One important objective in converting to CDISC standards is to then gain the ability to perform an ISS (integrated safety summary) analysis between multiple studies. Once the data is created in a standard format, it makes it easier to merge the data from a pool of studies since they are in the same CDISC structure. Even though the variables names and labels are standardize, the guideline does not strictly specify the length and other detail attributes. In a recent set of studies I was working on, we ran into discrepancies between two studies even though it was converted to CDISC. The following report illustrates this problem.
Most of the issues came about due to length differences between the two studies. This can lead to truncation if any of these key fields are merged. Other less common issues are things such as labels being different. This can be due to using different versions of the guidelines such as 3.1.1 versus 3.1.2.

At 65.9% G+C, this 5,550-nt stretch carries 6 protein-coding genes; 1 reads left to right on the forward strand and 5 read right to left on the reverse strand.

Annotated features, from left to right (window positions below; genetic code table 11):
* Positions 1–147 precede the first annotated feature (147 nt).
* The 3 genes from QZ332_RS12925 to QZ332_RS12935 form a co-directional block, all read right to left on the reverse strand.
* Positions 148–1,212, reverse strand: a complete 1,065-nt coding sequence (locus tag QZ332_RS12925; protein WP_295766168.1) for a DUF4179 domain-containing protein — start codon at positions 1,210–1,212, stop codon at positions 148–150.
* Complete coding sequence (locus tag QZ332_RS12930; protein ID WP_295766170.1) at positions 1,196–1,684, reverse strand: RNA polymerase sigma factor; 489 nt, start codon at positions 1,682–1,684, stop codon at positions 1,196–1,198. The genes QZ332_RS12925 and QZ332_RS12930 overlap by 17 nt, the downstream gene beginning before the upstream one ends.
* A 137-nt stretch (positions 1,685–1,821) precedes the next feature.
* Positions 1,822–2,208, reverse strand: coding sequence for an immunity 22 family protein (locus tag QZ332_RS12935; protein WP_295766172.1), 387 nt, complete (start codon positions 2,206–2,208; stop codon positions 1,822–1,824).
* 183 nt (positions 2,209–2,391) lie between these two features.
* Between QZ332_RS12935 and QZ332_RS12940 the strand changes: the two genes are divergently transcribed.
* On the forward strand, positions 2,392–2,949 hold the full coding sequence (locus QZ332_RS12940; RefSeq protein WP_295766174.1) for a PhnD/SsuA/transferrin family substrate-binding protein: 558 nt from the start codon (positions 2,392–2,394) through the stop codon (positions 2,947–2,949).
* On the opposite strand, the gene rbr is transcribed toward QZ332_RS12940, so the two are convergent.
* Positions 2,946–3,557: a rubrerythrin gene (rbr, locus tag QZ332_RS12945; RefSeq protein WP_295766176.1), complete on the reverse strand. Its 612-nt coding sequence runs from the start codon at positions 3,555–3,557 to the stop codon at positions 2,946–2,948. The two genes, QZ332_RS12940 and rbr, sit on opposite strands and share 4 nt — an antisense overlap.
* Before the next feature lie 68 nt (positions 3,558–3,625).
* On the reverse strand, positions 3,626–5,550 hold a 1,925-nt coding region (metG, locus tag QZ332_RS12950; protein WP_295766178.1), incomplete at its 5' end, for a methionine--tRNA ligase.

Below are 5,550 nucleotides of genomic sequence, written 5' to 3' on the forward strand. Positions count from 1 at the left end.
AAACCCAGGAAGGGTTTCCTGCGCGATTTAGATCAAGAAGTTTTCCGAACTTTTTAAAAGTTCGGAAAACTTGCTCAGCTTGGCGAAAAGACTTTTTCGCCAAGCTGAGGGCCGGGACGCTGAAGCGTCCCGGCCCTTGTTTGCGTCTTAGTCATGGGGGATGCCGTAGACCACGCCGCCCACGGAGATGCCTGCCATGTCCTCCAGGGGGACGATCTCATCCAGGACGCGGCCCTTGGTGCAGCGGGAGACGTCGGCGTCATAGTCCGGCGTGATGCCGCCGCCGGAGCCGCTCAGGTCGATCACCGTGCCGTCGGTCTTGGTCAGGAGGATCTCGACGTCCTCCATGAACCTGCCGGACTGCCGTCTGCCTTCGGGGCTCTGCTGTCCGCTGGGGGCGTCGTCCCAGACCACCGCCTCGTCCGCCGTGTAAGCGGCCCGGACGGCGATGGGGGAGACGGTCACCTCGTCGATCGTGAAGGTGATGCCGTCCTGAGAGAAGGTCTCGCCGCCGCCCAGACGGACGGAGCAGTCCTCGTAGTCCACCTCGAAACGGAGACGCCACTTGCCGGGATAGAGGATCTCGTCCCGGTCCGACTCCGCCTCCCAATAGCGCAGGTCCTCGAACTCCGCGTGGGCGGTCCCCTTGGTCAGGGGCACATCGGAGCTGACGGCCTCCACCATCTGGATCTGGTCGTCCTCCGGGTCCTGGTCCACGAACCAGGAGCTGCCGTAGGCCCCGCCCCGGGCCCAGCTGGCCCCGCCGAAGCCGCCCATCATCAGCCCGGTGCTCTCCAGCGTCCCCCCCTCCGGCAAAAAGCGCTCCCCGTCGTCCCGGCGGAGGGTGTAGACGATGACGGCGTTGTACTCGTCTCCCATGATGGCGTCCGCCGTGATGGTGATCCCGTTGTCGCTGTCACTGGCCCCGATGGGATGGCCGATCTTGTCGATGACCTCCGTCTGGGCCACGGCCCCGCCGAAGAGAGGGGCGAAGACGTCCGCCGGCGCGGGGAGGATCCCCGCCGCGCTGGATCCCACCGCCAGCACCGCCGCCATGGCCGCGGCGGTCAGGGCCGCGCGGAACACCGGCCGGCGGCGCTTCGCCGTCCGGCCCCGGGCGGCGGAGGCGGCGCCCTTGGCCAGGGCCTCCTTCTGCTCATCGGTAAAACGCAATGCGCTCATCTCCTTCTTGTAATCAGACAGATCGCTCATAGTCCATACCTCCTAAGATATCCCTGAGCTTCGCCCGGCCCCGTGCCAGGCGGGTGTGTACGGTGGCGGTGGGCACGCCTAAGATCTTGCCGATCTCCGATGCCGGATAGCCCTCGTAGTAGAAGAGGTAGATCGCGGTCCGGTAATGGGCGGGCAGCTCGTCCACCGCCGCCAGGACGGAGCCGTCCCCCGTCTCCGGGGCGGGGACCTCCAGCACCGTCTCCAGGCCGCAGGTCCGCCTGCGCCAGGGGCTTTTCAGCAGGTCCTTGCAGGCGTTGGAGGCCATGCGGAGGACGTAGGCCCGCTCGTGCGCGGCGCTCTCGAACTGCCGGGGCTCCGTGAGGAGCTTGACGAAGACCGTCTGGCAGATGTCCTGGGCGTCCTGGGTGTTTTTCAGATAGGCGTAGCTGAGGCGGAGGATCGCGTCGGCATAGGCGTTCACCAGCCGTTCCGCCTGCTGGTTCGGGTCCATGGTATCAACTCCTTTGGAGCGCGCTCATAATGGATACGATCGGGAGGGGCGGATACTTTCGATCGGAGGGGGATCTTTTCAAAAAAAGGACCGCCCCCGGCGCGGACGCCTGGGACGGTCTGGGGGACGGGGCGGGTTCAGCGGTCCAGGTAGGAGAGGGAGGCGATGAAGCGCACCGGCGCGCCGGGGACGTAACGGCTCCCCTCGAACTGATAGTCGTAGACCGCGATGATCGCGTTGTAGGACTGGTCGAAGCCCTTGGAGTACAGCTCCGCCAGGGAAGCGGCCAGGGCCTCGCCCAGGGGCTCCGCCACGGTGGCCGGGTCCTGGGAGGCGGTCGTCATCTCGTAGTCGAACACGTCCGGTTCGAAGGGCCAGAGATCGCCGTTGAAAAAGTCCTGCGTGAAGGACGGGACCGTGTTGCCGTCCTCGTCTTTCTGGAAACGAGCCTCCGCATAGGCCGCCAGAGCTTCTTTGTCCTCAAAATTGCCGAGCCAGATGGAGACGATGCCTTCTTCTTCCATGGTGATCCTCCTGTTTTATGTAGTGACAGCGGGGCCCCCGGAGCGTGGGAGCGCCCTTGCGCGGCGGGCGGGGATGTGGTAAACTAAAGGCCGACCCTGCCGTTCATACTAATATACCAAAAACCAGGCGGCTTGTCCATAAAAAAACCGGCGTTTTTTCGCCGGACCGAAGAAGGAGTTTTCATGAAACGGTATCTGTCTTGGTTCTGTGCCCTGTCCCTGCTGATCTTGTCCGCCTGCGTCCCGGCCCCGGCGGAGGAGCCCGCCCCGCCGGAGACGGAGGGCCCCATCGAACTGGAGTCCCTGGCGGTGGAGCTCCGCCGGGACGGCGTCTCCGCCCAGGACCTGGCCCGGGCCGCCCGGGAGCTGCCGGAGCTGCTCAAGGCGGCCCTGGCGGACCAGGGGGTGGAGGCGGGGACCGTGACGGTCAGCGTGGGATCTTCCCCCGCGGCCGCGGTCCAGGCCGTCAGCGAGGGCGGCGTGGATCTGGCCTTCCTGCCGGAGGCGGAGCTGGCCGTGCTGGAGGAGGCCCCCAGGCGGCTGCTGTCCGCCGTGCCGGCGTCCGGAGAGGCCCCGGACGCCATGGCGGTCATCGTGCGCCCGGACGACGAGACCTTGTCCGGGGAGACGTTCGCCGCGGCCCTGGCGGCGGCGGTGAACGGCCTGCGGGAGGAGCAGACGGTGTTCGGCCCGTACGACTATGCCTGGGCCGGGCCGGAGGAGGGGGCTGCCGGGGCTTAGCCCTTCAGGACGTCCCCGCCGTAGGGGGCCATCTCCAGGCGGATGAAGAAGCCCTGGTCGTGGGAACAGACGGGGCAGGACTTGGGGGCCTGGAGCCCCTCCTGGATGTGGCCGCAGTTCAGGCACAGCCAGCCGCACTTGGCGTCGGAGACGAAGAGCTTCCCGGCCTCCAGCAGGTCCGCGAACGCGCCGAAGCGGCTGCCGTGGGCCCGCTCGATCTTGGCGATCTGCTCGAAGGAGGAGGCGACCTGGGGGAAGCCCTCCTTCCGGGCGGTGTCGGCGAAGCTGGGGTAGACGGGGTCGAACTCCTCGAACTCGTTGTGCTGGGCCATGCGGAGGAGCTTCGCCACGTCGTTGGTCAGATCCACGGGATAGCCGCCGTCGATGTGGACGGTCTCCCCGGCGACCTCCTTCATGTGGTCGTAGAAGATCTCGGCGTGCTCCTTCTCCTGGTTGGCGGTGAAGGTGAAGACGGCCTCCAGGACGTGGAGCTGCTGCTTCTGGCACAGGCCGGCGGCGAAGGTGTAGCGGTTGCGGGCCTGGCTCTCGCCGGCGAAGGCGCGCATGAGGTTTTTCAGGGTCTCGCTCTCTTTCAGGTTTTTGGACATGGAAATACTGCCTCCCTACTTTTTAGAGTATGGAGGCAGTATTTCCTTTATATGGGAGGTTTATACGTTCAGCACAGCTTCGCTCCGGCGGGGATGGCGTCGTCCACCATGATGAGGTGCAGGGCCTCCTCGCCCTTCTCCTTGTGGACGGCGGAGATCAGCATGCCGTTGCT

I ran a %difftest macro which then revealed some difference among the attributes. This helped us standardized the data even though it was considered standard before because it was in CDISC format. Once we updated to have these attribute truly standardized, it was then useful for the ISS.
Even when things are in CDISC, it does not mean that it is useful for purposes of ISS. It is therefore recommended that consistent attributes are reviewed even on “standard” CDISC datasets before it can be useful in an integrated safety summary analysis.